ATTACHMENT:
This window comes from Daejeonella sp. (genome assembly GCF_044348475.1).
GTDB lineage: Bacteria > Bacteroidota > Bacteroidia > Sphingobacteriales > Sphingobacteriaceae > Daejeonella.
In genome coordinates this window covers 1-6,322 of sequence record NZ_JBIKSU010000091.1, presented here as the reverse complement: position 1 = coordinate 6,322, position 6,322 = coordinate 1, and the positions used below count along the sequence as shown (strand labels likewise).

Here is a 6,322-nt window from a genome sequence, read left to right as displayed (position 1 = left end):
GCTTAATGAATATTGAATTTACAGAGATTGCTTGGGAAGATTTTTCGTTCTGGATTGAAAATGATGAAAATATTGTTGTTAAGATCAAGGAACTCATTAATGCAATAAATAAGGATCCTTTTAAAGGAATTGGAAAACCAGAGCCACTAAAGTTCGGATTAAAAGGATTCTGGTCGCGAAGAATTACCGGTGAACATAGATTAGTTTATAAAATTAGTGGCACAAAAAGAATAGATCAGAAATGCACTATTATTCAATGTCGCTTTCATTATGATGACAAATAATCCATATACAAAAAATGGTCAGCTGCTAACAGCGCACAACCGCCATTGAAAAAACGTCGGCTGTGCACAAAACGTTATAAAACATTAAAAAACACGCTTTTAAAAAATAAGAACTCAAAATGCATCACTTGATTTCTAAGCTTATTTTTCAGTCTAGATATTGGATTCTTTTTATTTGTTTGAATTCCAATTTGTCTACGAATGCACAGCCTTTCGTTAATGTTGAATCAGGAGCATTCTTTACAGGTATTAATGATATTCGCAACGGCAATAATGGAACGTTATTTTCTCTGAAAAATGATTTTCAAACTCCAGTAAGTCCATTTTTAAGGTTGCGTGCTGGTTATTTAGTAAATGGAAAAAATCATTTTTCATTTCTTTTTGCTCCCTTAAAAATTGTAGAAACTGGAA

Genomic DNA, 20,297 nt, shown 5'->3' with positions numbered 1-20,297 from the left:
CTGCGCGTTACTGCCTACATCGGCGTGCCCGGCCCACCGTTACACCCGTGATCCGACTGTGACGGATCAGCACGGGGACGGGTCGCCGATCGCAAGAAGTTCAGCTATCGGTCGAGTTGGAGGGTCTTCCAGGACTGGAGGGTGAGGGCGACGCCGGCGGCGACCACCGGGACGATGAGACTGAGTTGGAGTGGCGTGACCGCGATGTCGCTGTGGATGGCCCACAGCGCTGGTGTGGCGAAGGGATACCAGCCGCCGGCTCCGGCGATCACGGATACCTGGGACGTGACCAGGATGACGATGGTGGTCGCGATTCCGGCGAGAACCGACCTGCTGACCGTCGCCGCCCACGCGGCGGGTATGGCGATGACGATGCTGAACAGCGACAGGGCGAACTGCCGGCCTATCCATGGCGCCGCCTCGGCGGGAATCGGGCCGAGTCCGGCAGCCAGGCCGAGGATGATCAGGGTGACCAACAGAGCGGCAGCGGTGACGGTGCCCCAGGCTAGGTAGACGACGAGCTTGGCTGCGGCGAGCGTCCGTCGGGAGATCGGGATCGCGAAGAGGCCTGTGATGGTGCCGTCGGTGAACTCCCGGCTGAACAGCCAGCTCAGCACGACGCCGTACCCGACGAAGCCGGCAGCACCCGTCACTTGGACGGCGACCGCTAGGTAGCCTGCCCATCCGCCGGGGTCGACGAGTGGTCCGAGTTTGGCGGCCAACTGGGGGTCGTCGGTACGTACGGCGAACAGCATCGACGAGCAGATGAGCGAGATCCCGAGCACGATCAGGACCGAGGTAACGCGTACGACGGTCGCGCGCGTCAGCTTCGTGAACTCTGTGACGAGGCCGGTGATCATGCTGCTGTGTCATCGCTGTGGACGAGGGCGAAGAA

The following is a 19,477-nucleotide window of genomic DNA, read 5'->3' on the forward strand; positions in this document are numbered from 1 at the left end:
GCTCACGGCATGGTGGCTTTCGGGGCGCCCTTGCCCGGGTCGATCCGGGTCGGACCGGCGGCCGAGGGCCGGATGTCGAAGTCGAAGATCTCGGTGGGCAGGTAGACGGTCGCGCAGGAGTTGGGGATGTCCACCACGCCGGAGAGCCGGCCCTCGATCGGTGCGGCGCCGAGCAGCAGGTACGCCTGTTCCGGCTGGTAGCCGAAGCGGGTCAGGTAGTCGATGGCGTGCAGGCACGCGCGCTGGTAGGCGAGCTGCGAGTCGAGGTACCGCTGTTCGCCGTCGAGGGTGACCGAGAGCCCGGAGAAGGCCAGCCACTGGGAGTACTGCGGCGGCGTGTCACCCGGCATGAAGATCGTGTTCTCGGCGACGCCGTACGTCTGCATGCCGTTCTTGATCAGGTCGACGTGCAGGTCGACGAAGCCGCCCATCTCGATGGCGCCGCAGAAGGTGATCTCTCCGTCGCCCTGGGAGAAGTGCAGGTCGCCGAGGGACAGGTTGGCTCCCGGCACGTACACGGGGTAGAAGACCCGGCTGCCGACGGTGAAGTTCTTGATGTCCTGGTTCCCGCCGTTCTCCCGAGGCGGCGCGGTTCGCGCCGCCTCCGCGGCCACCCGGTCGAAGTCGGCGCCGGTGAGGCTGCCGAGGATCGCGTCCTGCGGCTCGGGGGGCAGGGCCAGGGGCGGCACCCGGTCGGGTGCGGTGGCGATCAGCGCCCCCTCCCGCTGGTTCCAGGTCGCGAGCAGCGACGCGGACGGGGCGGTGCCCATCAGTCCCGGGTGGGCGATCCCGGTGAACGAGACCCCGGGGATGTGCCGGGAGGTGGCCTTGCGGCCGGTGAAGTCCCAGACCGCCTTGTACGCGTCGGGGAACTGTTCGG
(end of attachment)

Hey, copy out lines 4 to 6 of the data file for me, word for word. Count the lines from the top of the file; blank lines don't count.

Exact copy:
Here is a 6,322-nt window from a genome sequence, read left to right as displayed (position 1 = left end):
GCTTAATGAATATTGAATTTACAGAGATTGCTTGGGAAGATTTTTCGTTCTGGATTGAAAATGATGAAAATATTGTTGTTAAGATCAAGGAACTCATTAATGCAATAAATAAGGATCCTTTTAAAGGAATTGGAAAACCAGAGCCACTAAAGTTCGGATTAAAAGGATTCTGGTCGCGAAGAATTACCGGTGAACATAGATTAGTTTATAAAATTAGTGGCACAAAAAGAATAGATCAGAAATGCACTATTATTCAATGTCGCTTTCATTATGATGACAAATAATCCATATACAAAAAATGGTCAGCTGCTAACAGCGCACAACCGCCATTGAAAAAACGTCGGCTGTGCACAAAACGTTATAAAACATTAAAAAACACGCTTTTAAAAAATAAGAACTCAAAATGCATCACTTGATTTCTAAGCTTATTTTTCAGTCTAGATATTGGATTCTTTTTATTTGTTTGAATTCCAATTTGTCTACGAATGCACAGCCTTTCGTTAATGTTGAATCAGGAGCATTCTTTACAGGTATTAATGATATTCGCAACGGCAATAATGGAACGTTATTTTCTCTGAAAAATGATTTTCAAACTCCAGTAAGTCCATTTTTAAGGTTGCGTGCTGGTTATTTAGTAAATGGAAAAAATCATTTTTCATTTCTTTTTGCTCCCTTAAAAATTGTAGAAACTGGAA

Genomic DNA, 20,297 nt, shown 5'->3' with positions numbered 1-20,297 from the left: